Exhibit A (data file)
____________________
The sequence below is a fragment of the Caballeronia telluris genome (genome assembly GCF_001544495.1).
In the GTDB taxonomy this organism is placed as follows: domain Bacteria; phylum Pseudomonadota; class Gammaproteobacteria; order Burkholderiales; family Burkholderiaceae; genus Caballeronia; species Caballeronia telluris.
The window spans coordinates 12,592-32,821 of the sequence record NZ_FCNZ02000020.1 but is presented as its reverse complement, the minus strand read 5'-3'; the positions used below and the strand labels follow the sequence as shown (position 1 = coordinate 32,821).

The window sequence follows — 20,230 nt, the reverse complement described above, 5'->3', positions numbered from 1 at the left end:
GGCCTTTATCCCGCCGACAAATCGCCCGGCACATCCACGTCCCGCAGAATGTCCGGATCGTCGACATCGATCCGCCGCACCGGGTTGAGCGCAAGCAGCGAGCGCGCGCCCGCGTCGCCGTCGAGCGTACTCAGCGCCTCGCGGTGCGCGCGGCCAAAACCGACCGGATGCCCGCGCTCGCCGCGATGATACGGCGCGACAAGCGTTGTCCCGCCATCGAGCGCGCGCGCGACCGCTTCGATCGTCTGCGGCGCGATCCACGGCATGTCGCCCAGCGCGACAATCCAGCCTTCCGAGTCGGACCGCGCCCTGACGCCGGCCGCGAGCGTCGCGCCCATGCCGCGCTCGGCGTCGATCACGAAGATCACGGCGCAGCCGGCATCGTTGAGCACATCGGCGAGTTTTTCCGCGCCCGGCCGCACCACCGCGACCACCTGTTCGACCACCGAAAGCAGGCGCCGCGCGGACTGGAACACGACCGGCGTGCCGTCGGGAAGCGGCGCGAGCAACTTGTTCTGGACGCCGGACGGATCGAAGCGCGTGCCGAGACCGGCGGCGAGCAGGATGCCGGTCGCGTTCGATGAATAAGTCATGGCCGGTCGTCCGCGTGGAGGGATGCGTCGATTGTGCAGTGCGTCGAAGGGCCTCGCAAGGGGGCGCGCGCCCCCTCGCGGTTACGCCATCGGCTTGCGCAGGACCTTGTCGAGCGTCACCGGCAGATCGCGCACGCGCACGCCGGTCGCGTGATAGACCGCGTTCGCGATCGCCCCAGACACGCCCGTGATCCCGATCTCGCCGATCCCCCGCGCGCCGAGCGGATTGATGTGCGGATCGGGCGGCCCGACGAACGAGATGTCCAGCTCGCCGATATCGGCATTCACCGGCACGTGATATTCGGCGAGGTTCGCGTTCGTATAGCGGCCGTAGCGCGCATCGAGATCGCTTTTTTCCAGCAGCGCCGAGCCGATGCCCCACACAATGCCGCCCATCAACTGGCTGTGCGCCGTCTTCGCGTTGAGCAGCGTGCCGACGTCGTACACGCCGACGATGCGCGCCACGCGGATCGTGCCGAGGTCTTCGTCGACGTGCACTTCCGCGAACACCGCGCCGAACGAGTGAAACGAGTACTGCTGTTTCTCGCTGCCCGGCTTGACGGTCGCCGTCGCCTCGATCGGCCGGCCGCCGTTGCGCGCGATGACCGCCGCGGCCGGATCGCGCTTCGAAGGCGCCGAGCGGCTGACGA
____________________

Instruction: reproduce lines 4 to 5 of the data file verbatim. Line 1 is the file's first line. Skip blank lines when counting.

The window sequence follows — 20,230 nt, the reverse complement described above, 5'->3', positions numbered from 1 at the left end:
GGCCTTTATCCCGCCGACAAATCGCCCGGCACATCCACGTCCCGCAGAATGTCCGGATCGTCGACATCGATCCGCCGCACCGGGTTGAGCGCAAGCAGCGAGCGCGCGCCCGCGTCGCCGTCGAGCGTACTCAGCGCCTCGCGGTGCGCGCGGCCAAAACCGACCGGATGCCCGCGCTCGCCGCGATGATACGGCGCGACAAGCGTTGTCCCGCCATCGAGCGCGCGCGCGACCGCTTCGATCGTCTGCGGCGCGATCCACGGCATGTCGCCCAGCGCGACAATCCAGCCTTCCGAGTCGGACCGCGCCCTGACGCCGGCCGCGAGCGTCGCGCCCATGCCGCGCTCGGCGTCGATCACGAAGATCACGGCGCAGCCGGCATCGTTGAGCACATCGGCGAGTTTTTCCGCGCCCGGCCGCACCACCGCGACCACCTGTTCGACCACCGAAAGCAGGCGCCGCGCGGACTGGAACACGACCGGCGTGCCGTCGGGAAGCGGCGCGAGCAACTTGTTCTGGACGCCGGACGGATCGAAGCGCGTGCCGAGACCGGCGGCGAGCAGGATGCCGGTCGCGTTCGATGAATAAGTCATGGCCGGTCGTCCGCGTGGAGGGATGCGTCGATTGTGCAGTGCGTCGAAGGGCCTCGCAAGGGGGCGCGCGCCCCCTCGCGGTTACGCCATCGGCTTGCGCAGGACCTTGTCGAGCGTCACCGGCAGATCGCGCACGCGCACGCCGGTCGCGTGATAGACCGCGTTCGCGATCGCCCCAGACACGCCCGTGATCCCGATCTCGCCGATCCCCCGCGCGCCGAGCGGATTGATGTGCGGATCGGGCGGCCCGACGAACGAGATGTCCAGCTCGCCGATATCGGCATTCACCGGCACGTGATATTCGGCGAGGTTCGCGTTCGTATAGCGGCCGTAGCGCGCATCGAGATCGCTTTTTTCCAGCAGCGCCGAGCCGATGCCCCACACAATGCCGCCCATCAACTGGCTGTGCGCCGTCTTCGCGTTGAGCAGCGTGCCGACGTCGTACACGCCGACGATGCGCGCCACGCGGATCGTGCCGAGGTCTTCGTCGACGTGCACTTCCGCGAACACCGCGCCGAACGAGTGAAACGAGTACTGCTGTTTCTCGCTGCCCGGCTTGACGGTCGCCGTCGCCTCGATCGGCCGGCCGCCGTTGCGCGCGATGACCGCCGCGGCCGGATCGCGCTTCGAAGGCGCCGAGCGGCTGACGA